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ABA Releases Guide to Issues in Assisted Reproduction

The American Bar Association (ABA) has released a guide to the legal and medical issues related to assisted reproduction. “The ABA Consumer Guide to Assisted Reproduction” is designed to educate consumers about the processes involved in choosing medical providers, legal representatives and other key players throughout the assisted reproduction process. The book provides a critical understanding of the protocols to enter into appropriate legal contracts while addressing the unique issues that may arise pre-and post-birth.

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Have You Heard About the TBA Mashup?

Interested in observing a legal hackathon or getting a hands-on demonstration of the new Fastcase 7 platform? Both will be part of the first TBA Mashup, a full-day of activities and free programming set for Feb. 17 at the Tennessee Bar Center in conjunction with the annual TBA Law Tech UnConference CLE program.

In addition to the hackathon and Fastcase 7 demo, the TBA Mashup will feature sessions on:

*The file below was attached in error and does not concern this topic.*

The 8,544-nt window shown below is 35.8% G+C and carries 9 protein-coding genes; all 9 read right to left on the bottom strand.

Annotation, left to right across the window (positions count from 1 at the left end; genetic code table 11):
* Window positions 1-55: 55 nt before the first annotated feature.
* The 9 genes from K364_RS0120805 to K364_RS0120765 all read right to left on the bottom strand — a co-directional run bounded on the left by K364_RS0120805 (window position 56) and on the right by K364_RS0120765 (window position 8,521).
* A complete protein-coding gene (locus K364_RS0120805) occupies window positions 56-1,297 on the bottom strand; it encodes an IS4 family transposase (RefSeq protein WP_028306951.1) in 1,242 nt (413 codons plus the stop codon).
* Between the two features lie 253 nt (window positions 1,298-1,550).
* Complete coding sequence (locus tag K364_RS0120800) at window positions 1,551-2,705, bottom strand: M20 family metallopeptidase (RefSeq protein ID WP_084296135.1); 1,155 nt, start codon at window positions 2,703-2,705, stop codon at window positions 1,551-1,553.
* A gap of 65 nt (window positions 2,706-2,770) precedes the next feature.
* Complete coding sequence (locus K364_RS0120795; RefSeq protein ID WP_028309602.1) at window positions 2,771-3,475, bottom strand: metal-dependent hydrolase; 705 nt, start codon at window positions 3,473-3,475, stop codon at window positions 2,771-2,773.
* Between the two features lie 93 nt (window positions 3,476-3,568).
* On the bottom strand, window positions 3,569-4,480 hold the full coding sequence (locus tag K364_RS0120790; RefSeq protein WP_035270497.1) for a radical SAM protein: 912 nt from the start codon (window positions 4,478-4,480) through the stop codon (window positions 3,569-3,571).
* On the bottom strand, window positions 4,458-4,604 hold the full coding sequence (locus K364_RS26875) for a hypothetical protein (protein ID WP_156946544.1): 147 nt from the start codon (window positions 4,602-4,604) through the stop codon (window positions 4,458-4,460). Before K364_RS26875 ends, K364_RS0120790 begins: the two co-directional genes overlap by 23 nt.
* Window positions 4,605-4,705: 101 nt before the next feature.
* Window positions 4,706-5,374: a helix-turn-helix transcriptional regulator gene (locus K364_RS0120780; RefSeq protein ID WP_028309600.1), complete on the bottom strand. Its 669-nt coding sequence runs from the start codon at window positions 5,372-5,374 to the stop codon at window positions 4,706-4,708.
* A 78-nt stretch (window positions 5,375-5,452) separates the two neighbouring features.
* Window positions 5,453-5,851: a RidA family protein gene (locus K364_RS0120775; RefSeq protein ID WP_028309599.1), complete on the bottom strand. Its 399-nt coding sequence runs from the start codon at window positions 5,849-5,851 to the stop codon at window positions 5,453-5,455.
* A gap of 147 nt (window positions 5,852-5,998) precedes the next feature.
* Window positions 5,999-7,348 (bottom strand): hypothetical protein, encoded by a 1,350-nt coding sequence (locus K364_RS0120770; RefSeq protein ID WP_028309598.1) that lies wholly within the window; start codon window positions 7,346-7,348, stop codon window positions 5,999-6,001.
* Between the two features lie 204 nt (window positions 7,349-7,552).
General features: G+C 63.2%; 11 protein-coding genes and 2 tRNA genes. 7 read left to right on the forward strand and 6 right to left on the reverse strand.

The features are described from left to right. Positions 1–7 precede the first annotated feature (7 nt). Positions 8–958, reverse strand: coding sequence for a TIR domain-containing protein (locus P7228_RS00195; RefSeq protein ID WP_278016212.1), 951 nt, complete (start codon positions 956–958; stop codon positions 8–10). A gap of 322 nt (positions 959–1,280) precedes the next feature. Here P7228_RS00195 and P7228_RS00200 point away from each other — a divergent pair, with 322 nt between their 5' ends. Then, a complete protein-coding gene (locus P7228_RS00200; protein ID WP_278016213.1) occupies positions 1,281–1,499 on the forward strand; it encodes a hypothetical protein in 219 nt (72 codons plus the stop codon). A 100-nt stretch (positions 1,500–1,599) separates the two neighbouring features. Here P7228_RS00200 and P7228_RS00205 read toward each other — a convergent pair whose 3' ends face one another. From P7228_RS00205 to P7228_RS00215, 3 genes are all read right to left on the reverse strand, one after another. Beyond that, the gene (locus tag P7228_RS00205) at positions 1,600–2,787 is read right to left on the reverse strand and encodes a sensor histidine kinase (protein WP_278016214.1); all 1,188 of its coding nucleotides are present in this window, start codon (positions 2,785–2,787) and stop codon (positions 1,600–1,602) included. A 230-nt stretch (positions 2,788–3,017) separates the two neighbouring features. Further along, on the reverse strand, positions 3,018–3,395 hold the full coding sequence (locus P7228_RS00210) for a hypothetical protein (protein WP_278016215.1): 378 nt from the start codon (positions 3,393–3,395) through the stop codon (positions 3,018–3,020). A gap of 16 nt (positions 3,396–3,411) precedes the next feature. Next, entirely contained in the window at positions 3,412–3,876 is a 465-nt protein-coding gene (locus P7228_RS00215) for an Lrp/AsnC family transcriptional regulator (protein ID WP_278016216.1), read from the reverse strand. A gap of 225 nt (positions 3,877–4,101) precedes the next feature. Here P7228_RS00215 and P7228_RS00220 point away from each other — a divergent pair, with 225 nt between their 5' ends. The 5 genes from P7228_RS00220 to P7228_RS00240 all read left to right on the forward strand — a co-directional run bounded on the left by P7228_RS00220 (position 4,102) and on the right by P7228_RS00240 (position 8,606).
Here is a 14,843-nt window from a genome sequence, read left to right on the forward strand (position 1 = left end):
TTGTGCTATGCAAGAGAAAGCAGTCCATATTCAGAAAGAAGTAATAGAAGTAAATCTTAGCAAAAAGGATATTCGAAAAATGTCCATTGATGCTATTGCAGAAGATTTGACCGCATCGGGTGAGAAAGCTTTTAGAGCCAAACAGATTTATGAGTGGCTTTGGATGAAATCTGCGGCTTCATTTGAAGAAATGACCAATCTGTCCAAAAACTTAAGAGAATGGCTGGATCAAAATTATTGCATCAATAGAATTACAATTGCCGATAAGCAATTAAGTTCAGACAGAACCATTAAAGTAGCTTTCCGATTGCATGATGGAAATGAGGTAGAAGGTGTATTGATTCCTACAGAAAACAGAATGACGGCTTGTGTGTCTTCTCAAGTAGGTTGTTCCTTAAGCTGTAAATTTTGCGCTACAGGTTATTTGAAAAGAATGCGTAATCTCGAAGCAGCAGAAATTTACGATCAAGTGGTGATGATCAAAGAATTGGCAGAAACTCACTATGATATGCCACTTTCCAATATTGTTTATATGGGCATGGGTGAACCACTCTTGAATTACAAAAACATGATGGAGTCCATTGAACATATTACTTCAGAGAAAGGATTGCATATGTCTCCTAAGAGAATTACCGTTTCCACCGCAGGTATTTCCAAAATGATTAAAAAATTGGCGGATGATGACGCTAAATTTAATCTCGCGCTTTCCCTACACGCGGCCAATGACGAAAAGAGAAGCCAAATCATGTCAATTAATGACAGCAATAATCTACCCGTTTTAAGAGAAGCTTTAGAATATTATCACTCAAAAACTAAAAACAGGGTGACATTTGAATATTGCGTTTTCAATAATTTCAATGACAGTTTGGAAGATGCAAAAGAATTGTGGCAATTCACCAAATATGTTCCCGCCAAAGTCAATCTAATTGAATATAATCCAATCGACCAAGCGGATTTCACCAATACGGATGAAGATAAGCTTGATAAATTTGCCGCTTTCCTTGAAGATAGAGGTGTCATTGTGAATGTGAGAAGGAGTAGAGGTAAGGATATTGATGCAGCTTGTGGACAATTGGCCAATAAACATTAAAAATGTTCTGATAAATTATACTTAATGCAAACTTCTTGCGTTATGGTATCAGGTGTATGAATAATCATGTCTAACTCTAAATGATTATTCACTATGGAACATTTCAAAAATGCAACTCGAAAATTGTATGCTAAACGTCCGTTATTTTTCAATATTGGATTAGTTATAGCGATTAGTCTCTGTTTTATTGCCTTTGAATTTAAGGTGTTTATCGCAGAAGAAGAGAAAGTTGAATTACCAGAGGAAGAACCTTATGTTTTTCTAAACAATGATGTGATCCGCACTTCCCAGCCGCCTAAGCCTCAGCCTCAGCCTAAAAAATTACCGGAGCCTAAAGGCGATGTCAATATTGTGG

• Current State of Health Insurance for the Small Firms
  • Professional Liability Insurance - What to look for in YOUR Policy
  • A Demo of Fastcase TopForm, a powerful bankruptcy filing software
  • Retirement Planning Guidance from the ABA Retirement Funds
  • Pro Bono in Action: How to help with pro bono events and how to take part in online options

At the annual TBA Law Tech UnConference CLE program, you can take as many or as few hours as you need. Registration will be open all day. Payment will be determined at checkout based on the hours you need. Topics will include: 

  • Bill & Phil Tech Show
  • Ethical Considerations for Cyber Security in Law
  • Evolution of the Legal Marketplace
  • Making e-Discovery Affordable 
  • Drone Law
  • Encryption for Lawyers